Condor's 1/72 Fw 189A-1

By Chris Banyai-Riepl


The Focke Wulf Fw 189 was a rather unique-looking aircraft designed for reconnaissance and artillery spotting. Its twin boom design allowed for a spacious cockpit section that was amply glazed, providing the crew an excellent viewing platform. The simple design resulted in excellent flight characteristics, and the Fw 189 quickly entered production in Germany, France and Czechoslovakia. Throughout the Second World War several hundred Fw 189s were produced, with most seeing service on the Eastern Front. After the war it was thought that none survived, until in the early 1990s one was found in Russia and eventually made its way to England, where it is undergoing restoration.

The Kit

I've been wanting to build up the old Airfix kit of the Fw 189 for some time, but I was turned off by the amount of work needed to do this plane justice. Now with this new release from Condor, this job has suddenly become much easier. Molded in a dark gray plastic, this kit features beautiful engraved panel lines, a well-detailed cockpit, thin and clear injection canopies, and a nice decal sheet. Unlike earlier Condor releases, there is no brass or resin included in this kit, but the long-run injection technology used makes up for this.

With all that glass surrounding the cockpit, it's good to see that there's plenty of detail present. That said, there is still room for improvement, and I would recommend the MBI book on the Fw189 for those who want to go all out with this kit. Just out of the box, though, there is sufficient detail to go around, with accurate seats & cockpit floor. Since this is the Fw 189A-1, the armament consists of single machine guns and these are well-molded and even include the shell collector tube for the upper rear gun. All of this is trapped between two fuselage halves, with a clear nose piece holding the instrument panel. This assembly will probably be a bit tricky to get together smoothly, mainly because of the total number of parts. You might also want to mask off the clear parts beforehand to make things easier.

The engine/tail boom assembly includes pieces to blank off the wheel wells, although these are just blanking plates and there is no detailing present in the wells themselves. Again this is an area for the superdetailer to go wild on. The landing gear assembly itself is well done and does a good job of capturing the look of the original. The wheels are molded in right and left halves, so alignment is entirely in the builder's hands.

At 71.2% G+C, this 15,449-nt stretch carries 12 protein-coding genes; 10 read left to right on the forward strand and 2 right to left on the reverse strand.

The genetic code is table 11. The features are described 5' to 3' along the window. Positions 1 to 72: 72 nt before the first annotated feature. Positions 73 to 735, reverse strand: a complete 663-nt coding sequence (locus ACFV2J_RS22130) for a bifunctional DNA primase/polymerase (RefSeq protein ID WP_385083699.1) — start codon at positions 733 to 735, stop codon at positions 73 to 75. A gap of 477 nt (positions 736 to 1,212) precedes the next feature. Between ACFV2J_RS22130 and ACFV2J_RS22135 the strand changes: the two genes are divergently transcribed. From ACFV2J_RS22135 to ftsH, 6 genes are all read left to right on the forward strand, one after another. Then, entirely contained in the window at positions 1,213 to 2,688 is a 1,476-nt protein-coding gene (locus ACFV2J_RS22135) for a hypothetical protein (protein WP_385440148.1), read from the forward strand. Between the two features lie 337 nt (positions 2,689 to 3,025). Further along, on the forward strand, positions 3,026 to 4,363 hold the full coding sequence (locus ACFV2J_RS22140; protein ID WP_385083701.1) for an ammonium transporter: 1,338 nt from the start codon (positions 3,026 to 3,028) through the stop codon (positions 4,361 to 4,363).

Fitting the booms to the wings should be straightforward, given the construction of the wing. The wing is broken down into five pieces. There is a lower center section that fits into the bottom of the fuselage. Onto this goes the two upper wing sections, butting up against the fuselage. Onto these parts fit the boom assemblies, and then the lower outer wing panels come on to finish up the wing. This arrangement makes alignment simple while also providing the strongest possible joints everywhere. The stabilizer, however, is just butt-joined to the booms and you might want to add some pins for strength.

The rest of the details in the kit, such as gear doors and propellers, are very well done and the only parts that I could see that would need extra work would be the bomb racks. Some light thinning of those parts is all that's needed there. Once that's all done it is time to turn to painting.

The decals included in the kit provide you with two choices. The first one is W.Nr. 2100, the Fw 189 that is currently being restored in England. This plane was flown by Lothar Mothes of 1./(H) 32 and was coded V7+IH. It was shot down on May 4, 1943 while flying out of its northern Finland base. It still carried a worn temporary white camouflage over the standard RLM 70/71 upper surfaces, with the undersides in RLM 65. The outer wingtips and a band around the rear fuselage was in yellow. The second choice is that seen on the boxtop, a rather striking example with a meandering wavy line of RLM 76 over the standard 70/71/65 camouflage. It was coded SI+EG and no other information is given.


While the lack of resin and brass details may turn some people off on this kit, I feel that Condor has come a long way in their molding process and the result is a kit that is very buildable out of the box with little effort. The graceful lines of the Fw 189 are well captured in this kit and I'm sure that we'll be seeing several of these built up in the future.

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